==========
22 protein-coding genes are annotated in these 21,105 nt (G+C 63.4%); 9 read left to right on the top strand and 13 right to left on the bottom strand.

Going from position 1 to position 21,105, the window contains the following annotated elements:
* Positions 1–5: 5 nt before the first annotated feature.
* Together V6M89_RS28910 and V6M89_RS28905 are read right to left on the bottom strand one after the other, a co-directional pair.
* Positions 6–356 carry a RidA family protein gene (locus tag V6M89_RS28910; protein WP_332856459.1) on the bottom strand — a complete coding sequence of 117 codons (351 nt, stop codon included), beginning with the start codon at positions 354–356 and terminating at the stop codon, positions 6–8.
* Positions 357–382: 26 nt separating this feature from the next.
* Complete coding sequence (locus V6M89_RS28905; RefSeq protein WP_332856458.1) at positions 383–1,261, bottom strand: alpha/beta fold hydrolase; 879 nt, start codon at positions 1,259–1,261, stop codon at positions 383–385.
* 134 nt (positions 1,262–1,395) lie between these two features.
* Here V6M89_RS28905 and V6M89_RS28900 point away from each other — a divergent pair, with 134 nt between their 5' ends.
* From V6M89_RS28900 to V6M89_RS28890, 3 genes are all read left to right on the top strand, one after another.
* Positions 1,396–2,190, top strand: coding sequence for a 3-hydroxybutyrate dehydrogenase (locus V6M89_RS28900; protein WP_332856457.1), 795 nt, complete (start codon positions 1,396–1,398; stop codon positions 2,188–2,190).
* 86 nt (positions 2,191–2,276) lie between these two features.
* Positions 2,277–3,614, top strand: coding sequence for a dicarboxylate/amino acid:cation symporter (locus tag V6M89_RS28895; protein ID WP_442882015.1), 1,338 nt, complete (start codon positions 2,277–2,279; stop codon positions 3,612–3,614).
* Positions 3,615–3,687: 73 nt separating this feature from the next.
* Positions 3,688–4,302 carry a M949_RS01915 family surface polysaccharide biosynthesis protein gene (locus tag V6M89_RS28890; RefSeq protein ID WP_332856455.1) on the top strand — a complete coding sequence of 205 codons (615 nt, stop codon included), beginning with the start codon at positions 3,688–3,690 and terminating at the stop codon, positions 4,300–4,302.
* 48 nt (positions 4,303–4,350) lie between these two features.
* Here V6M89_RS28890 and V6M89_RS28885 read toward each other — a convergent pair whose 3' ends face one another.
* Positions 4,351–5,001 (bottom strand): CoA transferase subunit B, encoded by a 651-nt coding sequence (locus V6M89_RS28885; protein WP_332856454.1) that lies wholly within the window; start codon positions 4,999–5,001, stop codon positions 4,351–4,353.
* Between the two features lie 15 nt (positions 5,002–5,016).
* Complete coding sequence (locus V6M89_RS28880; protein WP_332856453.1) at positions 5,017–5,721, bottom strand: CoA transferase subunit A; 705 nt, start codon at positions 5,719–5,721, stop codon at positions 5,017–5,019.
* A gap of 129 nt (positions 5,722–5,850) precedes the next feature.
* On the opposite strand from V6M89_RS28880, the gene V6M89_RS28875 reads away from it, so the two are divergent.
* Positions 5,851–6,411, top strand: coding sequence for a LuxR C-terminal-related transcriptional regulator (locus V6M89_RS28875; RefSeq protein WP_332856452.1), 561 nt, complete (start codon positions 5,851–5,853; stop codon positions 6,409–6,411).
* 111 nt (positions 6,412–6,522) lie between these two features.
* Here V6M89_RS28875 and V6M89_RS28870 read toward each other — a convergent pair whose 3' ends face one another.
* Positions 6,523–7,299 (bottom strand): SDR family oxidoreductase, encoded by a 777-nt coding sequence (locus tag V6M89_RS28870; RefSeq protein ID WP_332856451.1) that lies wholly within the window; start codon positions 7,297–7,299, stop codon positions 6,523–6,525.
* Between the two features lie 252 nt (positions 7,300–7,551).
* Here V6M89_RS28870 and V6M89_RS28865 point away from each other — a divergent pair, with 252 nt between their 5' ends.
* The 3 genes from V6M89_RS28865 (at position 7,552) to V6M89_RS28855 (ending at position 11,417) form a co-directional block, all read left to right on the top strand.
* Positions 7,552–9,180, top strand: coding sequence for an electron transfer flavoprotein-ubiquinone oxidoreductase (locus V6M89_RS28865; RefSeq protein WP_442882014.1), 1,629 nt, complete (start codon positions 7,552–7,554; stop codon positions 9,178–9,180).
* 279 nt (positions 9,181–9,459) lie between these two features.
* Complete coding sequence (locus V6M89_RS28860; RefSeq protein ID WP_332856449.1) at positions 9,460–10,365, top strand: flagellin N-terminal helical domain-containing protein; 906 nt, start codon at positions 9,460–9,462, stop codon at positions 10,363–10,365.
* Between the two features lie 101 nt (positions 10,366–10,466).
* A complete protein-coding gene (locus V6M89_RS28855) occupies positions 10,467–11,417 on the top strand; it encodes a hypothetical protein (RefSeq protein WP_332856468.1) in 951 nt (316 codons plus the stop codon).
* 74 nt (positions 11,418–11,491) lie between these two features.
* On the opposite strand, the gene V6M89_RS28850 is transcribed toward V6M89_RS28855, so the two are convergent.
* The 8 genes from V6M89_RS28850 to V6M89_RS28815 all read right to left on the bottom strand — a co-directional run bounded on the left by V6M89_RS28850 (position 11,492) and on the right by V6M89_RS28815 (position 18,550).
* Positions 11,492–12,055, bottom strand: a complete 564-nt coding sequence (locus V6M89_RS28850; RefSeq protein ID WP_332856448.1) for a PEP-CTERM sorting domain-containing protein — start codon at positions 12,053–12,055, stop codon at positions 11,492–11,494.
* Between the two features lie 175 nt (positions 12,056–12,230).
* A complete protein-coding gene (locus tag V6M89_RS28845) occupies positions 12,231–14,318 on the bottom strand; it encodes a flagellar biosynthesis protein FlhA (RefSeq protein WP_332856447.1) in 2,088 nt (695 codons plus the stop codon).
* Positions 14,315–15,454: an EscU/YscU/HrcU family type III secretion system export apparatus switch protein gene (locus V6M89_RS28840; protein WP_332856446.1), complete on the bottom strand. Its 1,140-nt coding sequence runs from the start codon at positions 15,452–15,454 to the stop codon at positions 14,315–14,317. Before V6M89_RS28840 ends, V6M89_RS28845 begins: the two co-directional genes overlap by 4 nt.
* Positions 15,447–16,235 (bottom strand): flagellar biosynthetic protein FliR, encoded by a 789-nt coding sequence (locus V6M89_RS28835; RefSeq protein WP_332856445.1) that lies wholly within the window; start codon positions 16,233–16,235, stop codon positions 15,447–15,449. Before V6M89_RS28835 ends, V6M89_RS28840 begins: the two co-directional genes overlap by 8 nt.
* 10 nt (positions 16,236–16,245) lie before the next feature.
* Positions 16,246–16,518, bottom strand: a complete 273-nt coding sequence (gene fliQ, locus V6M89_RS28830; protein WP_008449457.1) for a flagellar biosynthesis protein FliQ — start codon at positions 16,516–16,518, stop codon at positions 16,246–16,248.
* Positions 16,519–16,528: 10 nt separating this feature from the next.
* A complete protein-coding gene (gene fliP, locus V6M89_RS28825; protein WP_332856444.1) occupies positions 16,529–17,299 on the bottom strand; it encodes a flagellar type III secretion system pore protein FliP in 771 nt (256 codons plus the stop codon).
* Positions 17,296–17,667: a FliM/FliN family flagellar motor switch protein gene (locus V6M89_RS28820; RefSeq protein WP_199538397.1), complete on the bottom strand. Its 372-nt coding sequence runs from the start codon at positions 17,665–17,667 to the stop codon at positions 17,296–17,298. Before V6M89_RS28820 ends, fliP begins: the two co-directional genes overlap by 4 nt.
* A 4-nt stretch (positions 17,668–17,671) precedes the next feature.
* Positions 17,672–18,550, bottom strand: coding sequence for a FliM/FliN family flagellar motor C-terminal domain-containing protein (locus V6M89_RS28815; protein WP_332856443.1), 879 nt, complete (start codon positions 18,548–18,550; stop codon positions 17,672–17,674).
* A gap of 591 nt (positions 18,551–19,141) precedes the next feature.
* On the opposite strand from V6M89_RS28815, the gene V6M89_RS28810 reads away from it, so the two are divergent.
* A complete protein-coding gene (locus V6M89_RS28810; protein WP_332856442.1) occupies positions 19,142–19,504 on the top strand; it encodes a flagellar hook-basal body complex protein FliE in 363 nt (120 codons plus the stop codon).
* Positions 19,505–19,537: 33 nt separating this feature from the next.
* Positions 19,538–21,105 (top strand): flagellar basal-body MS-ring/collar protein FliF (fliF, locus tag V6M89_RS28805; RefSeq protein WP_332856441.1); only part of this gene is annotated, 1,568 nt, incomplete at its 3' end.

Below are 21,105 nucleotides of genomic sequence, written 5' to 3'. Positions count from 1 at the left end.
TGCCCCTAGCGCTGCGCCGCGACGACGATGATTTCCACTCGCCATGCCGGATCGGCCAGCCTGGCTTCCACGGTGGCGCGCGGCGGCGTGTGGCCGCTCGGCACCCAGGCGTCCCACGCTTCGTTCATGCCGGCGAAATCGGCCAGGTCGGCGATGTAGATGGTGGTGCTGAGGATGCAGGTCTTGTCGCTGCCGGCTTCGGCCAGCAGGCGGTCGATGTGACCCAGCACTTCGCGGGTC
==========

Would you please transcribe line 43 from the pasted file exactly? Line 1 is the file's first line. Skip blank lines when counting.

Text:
* 10 nt (positions 16,236–16,245) lie before the next feature.